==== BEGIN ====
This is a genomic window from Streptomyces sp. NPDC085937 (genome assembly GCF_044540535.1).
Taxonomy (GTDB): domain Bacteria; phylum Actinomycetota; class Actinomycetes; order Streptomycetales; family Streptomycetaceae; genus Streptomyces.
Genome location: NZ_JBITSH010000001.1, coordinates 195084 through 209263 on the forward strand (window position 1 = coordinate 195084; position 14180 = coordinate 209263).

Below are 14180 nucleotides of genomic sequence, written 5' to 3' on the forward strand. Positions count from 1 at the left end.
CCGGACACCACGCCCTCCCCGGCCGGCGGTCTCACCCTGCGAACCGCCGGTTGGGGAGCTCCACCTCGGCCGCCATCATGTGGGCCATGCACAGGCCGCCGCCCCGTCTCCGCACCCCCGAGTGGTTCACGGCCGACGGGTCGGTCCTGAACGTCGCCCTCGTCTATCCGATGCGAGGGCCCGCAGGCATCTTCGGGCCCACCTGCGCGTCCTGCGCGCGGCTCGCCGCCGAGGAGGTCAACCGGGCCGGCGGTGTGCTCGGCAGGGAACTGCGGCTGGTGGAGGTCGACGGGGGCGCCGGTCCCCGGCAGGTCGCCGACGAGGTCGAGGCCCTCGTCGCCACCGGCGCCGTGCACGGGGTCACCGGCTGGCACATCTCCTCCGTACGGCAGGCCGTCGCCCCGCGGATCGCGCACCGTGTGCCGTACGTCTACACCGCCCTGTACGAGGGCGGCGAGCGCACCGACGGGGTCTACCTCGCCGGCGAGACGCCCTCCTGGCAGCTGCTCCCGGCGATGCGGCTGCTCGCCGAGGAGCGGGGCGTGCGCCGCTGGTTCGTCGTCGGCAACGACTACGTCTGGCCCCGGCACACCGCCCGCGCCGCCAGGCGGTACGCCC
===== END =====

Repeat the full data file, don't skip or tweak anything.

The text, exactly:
This is a genomic window from Streptomyces sp. NPDC085937 (genome assembly GCF_044540535.1).
Taxonomy (GTDB): domain Bacteria; phylum Actinomycetota; class Actinomycetes; order Streptomycetales; family Streptomycetaceae; genus Streptomyces.
Genome location: NZ_JBITSH010000001.1, coordinates 195084 through 209263 on the forward strand (window position 1 = coordinate 195084; position 14180 = coordinate 209263).

Below are 14180 nucleotides of genomic sequence, written 5' to 3' on the forward strand. Positions count from 1 at the left end.
CCGGACACCACGCCCTCCCCGGCCGGCGGTCTCACCCTGCGAACCGCCGGTTGGGGAGCTCCACCTCGGCCGCCATCATGTGGGCCATGCACAGGCCGCCGCCCCGTCTCCGCACCCCCGAGTGGTTCACGGCCGACGGGTCGGTCCTGAACGTCGCCCTCGTCTATCCGATGCGAGGGCCCGCAGGCATCTTCGGGCCCACCTGCGCGTCCTGCGCGCGGCTCGCCGCCGAGGAGGTCAACCGGGCCGGCGGTGTGCTCGGCAGGGAACTGCGGCTGGTGGAGGTCGACGGGGGCGCCGGTCCCCGGCAGGTCGCCGACGAGGTCGAGGCCCTCGTCGCCACCGGCGCCGTGCACGGGGTCACCGGCTGGCACATCTCCTCCGTACGGCAGGCCGTCGCCCCGCGGATCGCGCACCGTGTGCCGTACGTCTACACCGCCCTGTACGAGGGCGGCGAGCGCACCGACGGGGTCTACCTCGCCGGCGAGACGCCCTCCTGGCAGCTGCTCCCGGCGATGCGGCTGCTCGCCGAGGAGCGGGGCGTGCGCCGCTGGTTCGTCGTCGGCAACGACTACGTCTGGCCCCGGCACACCGCCCGCGCCGCCAGGCGGTACGCCC